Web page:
So maybe the best we could say is that the [financial markets are] completely rational given the complete irrationality of the prejudices of the age?

Yes. Included in the information processing system of the species – of which the financial markets are an important organ – are all the defects thereof.

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The Unz strategy

If nothing else, Ron Unz would win my admiration for his innovative and carefully argued treatises on anti-Gentile discrimination in college admissions and IQ-related topics.  For a long time now, he’s also been making the case for a large increase in the minimum wage (to $12/hour in his state of California).  A short summary of his argument is here.  An even shorter summary is

  1. Having wages so low that workers rely on welfare to survive means the taxpayers are effectively paying business’s labor costs for them.  If one is going to have welfare programs, there needs to be a minimum wage that keeps businesses from unfairly socializing their costs like this.
  2. Illegal immigration is largely driven by the allure of jobs at such low wages that only desperate third-worlders would take them.  Raise wages, and there won’t be jobs “Americans won’t do”, and businesses would have strong incentives to choose the now-available workers that they can legally hire.  Unz originally proposed his plan as the best way to dramatically reduce illegal immigration.

My own interest in the minimum wage stems from my commitment to the core principle of Catholic social teaching in industrial economies, namely that a man should be able to work for a high enough wage that his wife can be home with the kids.  (Even having the men away from home is not the Catholic ideal enunciated by Pope Leo, but it is the ideal compromise with industrialism.)  In a family wage regime, wages would be higher, and the labor pool would be smaller, because the only married women working (family businesses aside) would be those with some special career talent or ambition.  (And remember, we should not be designing economic policies exclusively for that minority of people with a passion for some sort of career.)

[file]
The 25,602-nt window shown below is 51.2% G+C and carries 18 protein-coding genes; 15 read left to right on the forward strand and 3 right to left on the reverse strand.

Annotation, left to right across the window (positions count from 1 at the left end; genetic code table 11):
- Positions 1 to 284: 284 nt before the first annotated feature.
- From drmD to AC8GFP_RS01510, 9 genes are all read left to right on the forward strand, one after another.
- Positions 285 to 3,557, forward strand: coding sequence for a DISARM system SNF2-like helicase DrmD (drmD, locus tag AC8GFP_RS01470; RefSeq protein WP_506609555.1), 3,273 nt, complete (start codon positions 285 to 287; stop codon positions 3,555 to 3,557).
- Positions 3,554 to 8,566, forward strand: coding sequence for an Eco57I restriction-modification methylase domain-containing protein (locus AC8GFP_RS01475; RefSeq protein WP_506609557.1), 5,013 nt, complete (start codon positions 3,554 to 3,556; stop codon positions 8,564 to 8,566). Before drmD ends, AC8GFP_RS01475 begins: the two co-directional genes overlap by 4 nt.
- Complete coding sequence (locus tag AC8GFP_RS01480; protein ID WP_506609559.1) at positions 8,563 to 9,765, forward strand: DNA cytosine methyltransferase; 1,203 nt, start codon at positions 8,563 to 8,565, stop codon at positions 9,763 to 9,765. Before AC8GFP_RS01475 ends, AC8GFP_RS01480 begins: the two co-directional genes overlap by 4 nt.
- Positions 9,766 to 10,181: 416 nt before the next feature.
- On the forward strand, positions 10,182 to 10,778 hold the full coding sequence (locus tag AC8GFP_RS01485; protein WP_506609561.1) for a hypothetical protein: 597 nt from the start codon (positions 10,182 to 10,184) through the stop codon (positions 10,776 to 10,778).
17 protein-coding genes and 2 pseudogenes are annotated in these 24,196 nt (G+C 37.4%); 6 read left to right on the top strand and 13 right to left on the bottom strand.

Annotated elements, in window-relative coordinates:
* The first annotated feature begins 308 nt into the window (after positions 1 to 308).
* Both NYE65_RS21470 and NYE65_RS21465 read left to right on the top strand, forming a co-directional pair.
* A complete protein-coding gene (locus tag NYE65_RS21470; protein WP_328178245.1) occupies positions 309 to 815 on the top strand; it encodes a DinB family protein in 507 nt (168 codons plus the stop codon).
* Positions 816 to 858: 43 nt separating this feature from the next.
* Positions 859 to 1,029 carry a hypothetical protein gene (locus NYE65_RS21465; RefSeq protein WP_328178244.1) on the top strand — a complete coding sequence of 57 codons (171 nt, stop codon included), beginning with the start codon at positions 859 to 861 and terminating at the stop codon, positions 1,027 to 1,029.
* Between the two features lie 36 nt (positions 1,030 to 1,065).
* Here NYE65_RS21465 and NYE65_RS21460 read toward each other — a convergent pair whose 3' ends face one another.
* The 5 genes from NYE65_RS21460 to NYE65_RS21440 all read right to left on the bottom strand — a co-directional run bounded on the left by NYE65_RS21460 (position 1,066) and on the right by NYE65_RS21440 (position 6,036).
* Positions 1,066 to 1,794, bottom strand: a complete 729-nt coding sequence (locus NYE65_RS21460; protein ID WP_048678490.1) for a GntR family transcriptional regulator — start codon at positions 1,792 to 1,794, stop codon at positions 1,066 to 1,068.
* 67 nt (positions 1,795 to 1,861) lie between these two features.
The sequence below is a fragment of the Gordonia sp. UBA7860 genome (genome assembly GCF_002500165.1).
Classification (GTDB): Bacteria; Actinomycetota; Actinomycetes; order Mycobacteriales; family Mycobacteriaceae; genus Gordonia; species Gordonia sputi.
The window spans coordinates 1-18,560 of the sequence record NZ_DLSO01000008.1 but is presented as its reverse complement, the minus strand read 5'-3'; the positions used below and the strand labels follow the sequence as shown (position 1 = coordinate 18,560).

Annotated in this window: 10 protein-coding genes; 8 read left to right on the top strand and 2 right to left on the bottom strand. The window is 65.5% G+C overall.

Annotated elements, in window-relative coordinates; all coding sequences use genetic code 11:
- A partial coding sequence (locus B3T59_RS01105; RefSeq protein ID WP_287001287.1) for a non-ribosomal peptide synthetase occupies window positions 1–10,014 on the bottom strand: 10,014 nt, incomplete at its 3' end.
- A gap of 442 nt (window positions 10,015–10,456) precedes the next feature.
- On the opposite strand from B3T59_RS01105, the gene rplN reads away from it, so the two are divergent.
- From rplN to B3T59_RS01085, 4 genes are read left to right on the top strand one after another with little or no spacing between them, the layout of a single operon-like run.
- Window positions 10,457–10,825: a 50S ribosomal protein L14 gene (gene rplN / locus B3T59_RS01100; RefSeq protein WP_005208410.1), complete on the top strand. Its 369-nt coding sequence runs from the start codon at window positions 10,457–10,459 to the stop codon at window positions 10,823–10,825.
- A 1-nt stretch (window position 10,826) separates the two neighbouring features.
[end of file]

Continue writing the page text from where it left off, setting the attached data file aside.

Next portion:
The question is, does raising the minimum wage automatically lead to the family wage regime, as most families choose the now available option of a father-only income?  Or does it just increase full family unemployment, with some families getting two incomes and some moving onto the dole?  Surely this depends somewhat on the cultural and legal environment (e.g. demands for proportional representation) and is a matter for careful thought.

Still, I am pleased that, for once, there is an idea on the table that conceivably might lead us toward a more Christian social order.  If you don’t think it would work, can you think of anything that would work better?

Dives in Hell

19 “There was a rich man who was dressed in purple and fine linen and lived in luxury every day. 20 At his gate was laid a beggar named Lazarus, covered with sores 21 and longing to eat what fell from the rich man’s table. Even the dogs came and licked his sores.

22 “The time came when the beggar died and the angels carried him to Abraham’s side. The rich man also died and was buried. 23 In Hades, where he was in torment, he looked up and saw Abraham far away, with Lazarus by his side. 24 So he called to him, ‘Father Abraham, have pity on me and send Lazarus to dip the tip of his finger in water and cool my tongue, because I am in agony in this fire.’

25 “But Abraham replied, ‘Son, remember that in your lifetime you received your good things, while Lazarus received bad things, but now he is comforted here and you are in agony. 26 And besides all this, between us and you a great chasm has been set in place, so that those who want to go from here to you cannot, nor can anyone cross over from there to us.’

27 “He answered, ‘Then I beg you, father, send Lazarus to my family, 28 for I have five brothers. Let him warn them, so that they will not also come to this place of torment.’

29 “Abraham replied, ‘They have Moses and the Prophets; let them listen to them.’